The global gap between total losses and insured losses is already wide and growing. The research arm of Swiss Re estimates that it more than doubled in real terms between 2000 and 2018, to $1.2trn. Half of last year’s losses from natural disasters were uninsured. Nine out of ten American homeowners have no flood insurance despite half of the population living near water, says Erwann Michel-Kerjan of McKinsey.
Insurers are trying various ways to stop this “protection gap” growing. They are digitising their operations and automating claims to cut costs. They are deploying new technologies, for example tackling fraud by gathering data through sensors and sending drones to disaster areas, notes Seth Rachlin of Capgemini, a consultancy. Innovations such as parametric policies help with cost-cutting and fraud prevention. Rather than compensating reported losses ex post, these pay a lump sum when an observable parameter, such as rainfall, passes an agreed threshold.
Where risks become uninsurable, states and firms may work hand-in-hand. In Britain, where a sixth of homes are at risk of flooding, government and insurers have set up Flood Re, a reinsurer that enables insurers to offer affordable premiums on 350,000 homes in flood plains.
Many insurers already offer discounted premiums when preventive measures are taken, such as building flood walls. They should consider lending to clients willing to undertake more substantial protective work, says David Bresch of the Swiss Federal Institute of Technology, for example reinforcing embankments. The short-term nature of most insurance contracts complicates matters: an insurer that invests in a project one year can lose its customer to someone offering lower premiums the next. But long-term policies could work for public infrastructure projects.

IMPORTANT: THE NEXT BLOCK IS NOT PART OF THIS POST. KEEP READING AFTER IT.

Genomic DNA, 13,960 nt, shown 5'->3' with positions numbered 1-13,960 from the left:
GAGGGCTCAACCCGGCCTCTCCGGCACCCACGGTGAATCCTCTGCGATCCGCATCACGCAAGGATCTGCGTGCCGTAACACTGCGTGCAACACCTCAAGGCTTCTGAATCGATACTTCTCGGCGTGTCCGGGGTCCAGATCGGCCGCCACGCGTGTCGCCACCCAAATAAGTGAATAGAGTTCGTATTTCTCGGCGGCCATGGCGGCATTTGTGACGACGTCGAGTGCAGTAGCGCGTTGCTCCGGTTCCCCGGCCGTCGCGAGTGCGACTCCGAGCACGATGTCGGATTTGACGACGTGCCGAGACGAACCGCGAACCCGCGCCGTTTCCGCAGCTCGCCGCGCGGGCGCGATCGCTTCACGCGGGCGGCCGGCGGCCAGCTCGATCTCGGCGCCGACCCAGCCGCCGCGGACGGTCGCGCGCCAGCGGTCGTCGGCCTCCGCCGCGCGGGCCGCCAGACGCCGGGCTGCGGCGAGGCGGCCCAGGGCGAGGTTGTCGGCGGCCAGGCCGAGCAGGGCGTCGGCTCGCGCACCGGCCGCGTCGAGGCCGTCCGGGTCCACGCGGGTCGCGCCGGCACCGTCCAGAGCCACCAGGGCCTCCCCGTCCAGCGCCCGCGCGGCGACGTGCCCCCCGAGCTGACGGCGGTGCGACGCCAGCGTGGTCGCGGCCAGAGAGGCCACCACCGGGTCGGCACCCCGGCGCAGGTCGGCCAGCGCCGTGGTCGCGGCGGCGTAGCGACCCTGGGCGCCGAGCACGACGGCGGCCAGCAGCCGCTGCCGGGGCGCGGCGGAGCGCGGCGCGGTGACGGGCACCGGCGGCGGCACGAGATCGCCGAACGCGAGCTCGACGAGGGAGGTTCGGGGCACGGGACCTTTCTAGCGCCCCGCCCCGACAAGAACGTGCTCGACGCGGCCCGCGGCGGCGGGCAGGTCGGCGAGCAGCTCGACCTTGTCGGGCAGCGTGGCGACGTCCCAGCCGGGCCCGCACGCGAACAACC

Developing countries are underinsured partly because the risks they face are poorly understood. More research would help, as would making models publicly accessible in order to allow officials and financiers to evaluate mitigation measures. Above all, insurers need to publicise the risks posed by climate change, and the need for cover. Often people do not take out insurance because they think the worst will not happen, says Alison Martin of Zurich Insurance. Talking of one-in-2,000-year events is not very helpful, “because many people would think we’re safe for another 1,999”. ■
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This article appeared in the Finance and economics section of the print edition under the headline “Blown cover”